Posted by: Kathy Temean | August 12, 2013

4 ways to Keep Your Story Interesting

david-giving-brief-remarksLast week David Harrison had a really nice post pointing out how you can build a scene. I love seeing how the scene evolves and how much more you a writer can pull out by using the four element he talks about. Great piece to keep in mind during the revision process.

Here’s David:

FOUR WAYS TO KEEP YOUR STORY INTERESTING David L. Harrison

ONE: NARRATION. You do most of the talking. Fox was about to get the surprise of his life. Every hen in the hen house had learned kickboxing. Cackling softly among themselves, they peeked out through a crack and watched the unsuspecting thief slinking up the path toward his doom.

TWO: MONOLOGUE. Your character talks to him/herself. “I smell chickens!” Fox told himself. “Straight ahead! A hen house is full of juicy, plump chickens! Here I come, my delicious, darling, juicy, plump chickens!”

THREE: NARRATION AND MONOLOGUE. Your character talks but you help.

“I smell chickens!” Fox told himself. “Straight ahead!” He had not eaten in three days. Not a fat mouse. Or a skinny lizard. Or even a sorry little grasshopper. He licked his lips and almost purred.

“A hen house is full of juicy, plump chickens!”

Fox’s tattered tail twitched. His hairy ears cocked forward.

“Here I come, my delicious, darling, juicy, plump chickens!”

FOUR: DIALOGUE. More than one character talks.

“I smell chickens!” Fox told himself. “Straight ahead!” He had not eaten in three days. Not a fat mouse. Or a skinny lizard. Or even a sorry little grasshopper. He licked his lips and almost purred. “A hen house is full of juicy, plump chickens!”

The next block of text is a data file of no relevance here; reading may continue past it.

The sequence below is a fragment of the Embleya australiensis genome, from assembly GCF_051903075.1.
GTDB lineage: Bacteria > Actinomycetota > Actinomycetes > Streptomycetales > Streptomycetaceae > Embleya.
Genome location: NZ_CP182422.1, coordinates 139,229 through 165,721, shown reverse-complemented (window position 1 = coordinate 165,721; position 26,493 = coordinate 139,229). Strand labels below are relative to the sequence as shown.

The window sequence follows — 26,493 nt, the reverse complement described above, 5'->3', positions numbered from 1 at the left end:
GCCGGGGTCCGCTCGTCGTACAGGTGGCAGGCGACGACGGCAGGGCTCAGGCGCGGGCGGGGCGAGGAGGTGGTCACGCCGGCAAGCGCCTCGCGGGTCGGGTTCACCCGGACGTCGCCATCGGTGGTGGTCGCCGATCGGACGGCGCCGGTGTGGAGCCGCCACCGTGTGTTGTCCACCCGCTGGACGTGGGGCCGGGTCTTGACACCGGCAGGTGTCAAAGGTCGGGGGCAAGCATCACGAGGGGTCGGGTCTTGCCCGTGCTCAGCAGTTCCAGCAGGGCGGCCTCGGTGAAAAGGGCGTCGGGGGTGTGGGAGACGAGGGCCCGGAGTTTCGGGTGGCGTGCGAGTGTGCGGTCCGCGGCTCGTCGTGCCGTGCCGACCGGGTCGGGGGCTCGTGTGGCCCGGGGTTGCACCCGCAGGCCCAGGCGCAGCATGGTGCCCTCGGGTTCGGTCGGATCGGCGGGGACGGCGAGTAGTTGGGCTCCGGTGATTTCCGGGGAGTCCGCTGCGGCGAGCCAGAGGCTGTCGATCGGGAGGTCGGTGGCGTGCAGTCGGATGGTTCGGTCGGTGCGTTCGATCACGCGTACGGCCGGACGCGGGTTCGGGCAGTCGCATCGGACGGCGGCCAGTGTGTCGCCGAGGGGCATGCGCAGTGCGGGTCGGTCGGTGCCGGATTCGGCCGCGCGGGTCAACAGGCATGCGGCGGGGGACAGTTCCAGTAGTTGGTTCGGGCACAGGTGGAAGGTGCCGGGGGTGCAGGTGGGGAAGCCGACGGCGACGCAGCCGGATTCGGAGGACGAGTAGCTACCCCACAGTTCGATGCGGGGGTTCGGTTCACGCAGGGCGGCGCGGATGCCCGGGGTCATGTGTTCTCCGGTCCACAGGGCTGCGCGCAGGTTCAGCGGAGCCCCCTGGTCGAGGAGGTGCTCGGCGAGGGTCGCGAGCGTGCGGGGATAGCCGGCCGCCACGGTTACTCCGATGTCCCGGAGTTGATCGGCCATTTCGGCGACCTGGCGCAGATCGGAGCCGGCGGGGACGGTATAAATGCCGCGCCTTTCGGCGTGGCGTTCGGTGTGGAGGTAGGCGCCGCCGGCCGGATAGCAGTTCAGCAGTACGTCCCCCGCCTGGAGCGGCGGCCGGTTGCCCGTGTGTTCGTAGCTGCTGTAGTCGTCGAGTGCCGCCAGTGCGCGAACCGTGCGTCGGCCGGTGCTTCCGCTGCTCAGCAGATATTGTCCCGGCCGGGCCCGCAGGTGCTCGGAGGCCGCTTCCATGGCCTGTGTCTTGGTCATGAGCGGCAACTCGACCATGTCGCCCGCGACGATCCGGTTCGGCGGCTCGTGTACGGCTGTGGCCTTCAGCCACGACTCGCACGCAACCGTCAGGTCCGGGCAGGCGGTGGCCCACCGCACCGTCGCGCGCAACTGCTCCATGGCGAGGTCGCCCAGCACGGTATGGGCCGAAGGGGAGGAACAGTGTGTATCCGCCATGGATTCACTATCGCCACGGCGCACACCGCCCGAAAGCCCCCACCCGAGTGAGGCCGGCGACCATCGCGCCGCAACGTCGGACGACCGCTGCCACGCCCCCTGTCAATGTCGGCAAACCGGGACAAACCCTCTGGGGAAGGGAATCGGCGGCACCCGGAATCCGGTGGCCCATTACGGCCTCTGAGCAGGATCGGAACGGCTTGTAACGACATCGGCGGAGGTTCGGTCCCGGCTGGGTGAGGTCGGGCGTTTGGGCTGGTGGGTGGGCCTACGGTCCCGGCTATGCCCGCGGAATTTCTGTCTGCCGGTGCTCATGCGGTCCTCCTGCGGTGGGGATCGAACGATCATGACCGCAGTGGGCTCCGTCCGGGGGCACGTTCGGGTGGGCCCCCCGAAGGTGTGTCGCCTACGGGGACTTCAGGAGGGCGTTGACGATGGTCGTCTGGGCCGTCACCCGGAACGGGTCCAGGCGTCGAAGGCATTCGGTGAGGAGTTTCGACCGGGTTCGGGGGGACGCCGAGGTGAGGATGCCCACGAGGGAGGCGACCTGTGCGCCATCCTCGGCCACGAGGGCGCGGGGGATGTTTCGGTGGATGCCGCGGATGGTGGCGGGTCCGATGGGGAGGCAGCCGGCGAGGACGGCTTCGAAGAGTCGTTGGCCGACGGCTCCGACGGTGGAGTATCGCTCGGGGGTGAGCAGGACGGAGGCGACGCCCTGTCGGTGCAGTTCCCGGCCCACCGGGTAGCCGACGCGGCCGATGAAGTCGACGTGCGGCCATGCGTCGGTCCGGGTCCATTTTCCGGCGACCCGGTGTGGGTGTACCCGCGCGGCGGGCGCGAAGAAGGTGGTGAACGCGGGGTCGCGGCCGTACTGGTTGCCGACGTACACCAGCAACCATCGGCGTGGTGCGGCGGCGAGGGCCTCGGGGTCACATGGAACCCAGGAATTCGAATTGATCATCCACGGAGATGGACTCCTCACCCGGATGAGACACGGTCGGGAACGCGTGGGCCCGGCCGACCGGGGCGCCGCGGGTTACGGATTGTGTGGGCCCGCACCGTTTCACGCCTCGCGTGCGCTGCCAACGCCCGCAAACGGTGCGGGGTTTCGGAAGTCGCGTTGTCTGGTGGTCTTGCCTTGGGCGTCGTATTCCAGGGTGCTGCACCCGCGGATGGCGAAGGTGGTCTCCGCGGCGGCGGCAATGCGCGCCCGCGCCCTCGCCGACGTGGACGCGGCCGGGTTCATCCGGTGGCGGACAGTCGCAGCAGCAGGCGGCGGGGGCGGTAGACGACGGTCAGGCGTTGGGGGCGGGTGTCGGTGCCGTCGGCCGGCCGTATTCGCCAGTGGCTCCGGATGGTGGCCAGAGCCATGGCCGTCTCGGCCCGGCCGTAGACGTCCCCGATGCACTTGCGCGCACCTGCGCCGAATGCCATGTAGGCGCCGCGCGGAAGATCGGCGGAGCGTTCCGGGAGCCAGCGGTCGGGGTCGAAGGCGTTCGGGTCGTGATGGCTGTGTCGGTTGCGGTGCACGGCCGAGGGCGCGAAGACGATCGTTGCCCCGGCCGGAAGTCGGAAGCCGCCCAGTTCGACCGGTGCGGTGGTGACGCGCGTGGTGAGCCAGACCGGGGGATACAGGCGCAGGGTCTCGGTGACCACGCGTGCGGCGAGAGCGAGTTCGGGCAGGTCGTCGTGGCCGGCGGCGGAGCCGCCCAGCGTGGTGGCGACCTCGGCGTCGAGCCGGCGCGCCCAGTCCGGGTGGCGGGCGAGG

The hen house leader pressed one eye against a crack in the wall.

“He’s coming!” Lily whispered.

Unaware that he was being watched, Fox crept up the path. “Ready girls?” Lily whispered.

“Let him come!” came two dozen fierce voices.

“Where is he now?” someone asked.

“Shhh,” Lily whispered. “Just outside the door.”

Fox crouched, ready to spring. “Here I come, my delicious, darling, juicy, plump chickens”.

On the other side stood a determined flock of warrior hens.

Someone was in for the surprise of his life!

If you live in Missouri, David is going to be a speaker at:

The 2013 Writers Workshop
Library Center auditorium
4653 S. Campbell Ave., Springfield, Missouri.
8:30 a.m. to 4 p.m. on Saturday, October 12.
Cost is $50 – includes a morning snack, refreshments and a box lunch. For age 16 and older.

http://davidlharrison.wordpress.com/2013/08/09/writers-workshop-in-october/

Talk tomorrow,

Kathy


Responses

  1. This is a terrific post — short and to the point with great examples. Thanks for posting this one. Very helpful.

    Like

  2. I enjoyed this a lot, but have one small problem, as I do with just about every teaching I see on making writing more interesting. In every case, adding interest has also added word count. As a picture book writer, we are constantly being told that shorter is better, less than 500 words is best! So, the question is, how do you make the writing sing while keeping it to such a short word count?

    Like

    • Diane,

      You are right, picture books are trending towards fewer words. When you talk to an editor, most will tell you to not pay attention to that to “Just tell your story that you want to tell.” Seems like a contradiction, but who would want to cut the scene that David wrote, just to use less words. I guess I am saying, it depends on what is written. Some words/lines make it easy to cut and others you just have to keep, because they are so interesting.

      Kathy

      Like

  3. Great Post and wonderful dialogue, thanks for posting!

    Like


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